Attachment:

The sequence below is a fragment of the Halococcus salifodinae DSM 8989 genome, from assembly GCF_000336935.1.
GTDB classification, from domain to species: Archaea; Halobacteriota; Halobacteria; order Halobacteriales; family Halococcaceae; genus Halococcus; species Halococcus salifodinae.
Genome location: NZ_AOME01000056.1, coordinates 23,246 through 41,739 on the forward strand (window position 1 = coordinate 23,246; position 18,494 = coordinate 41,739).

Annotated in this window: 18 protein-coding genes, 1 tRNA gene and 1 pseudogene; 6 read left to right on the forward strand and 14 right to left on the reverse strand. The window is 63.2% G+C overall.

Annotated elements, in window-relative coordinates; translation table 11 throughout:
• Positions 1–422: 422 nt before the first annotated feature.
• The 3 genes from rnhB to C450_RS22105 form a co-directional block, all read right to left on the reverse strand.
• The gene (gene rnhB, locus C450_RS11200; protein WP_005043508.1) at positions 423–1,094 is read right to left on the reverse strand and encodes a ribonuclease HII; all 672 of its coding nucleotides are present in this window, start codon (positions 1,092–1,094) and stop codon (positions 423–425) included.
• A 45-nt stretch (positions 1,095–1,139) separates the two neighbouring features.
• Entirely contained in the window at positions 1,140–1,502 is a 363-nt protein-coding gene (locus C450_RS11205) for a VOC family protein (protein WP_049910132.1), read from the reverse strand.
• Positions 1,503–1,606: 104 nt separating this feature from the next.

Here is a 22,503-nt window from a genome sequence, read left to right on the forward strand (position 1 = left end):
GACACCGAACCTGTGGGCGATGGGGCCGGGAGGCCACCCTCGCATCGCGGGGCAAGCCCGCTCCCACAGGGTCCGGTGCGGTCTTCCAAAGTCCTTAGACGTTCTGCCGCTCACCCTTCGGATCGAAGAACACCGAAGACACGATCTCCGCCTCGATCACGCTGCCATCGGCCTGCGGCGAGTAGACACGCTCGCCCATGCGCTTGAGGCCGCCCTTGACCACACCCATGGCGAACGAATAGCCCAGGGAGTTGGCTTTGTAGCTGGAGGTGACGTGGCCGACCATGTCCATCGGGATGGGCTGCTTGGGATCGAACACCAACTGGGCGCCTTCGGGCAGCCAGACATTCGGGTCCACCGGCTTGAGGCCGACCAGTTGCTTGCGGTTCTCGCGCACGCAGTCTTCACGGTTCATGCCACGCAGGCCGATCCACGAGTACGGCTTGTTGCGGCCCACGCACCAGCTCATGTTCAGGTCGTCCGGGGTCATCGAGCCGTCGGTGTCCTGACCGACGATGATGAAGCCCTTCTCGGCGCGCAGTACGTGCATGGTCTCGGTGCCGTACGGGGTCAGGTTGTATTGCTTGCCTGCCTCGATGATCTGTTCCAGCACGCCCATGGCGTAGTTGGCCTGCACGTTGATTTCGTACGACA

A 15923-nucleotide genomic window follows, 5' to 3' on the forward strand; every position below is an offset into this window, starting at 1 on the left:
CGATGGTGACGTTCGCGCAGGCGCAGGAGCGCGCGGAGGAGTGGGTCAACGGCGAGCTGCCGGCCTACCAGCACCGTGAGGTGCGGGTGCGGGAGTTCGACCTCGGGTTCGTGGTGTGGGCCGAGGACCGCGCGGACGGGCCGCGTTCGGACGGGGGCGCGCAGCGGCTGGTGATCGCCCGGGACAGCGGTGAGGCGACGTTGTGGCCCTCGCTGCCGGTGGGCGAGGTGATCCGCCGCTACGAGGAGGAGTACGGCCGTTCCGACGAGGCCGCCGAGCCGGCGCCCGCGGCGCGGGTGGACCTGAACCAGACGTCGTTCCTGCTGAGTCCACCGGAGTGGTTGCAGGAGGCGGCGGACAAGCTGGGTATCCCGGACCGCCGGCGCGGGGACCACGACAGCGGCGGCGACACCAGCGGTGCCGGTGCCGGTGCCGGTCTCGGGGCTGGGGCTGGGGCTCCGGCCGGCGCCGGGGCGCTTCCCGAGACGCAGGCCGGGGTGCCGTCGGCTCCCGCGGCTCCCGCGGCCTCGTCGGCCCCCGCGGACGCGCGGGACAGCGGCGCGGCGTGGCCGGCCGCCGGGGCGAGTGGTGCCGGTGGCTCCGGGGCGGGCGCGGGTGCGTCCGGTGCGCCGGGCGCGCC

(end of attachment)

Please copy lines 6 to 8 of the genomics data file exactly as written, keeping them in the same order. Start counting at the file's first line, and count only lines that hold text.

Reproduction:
• Positions 1–422: 422 nt before the first annotated feature.
• The 3 genes from rnhB to C450_RS22105 form a co-directional block, all read right to left on the reverse strand.
• The gene (gene rnhB, locus C450_RS11200; protein WP_005043508.1) at positions 423–1,094 is read right to left on the reverse strand and encodes a ribonuclease HII; all 672 of its coding nucleotides are present in this window, start codon (positions 1,092–1,094) and stop codon (positions 423–425) included.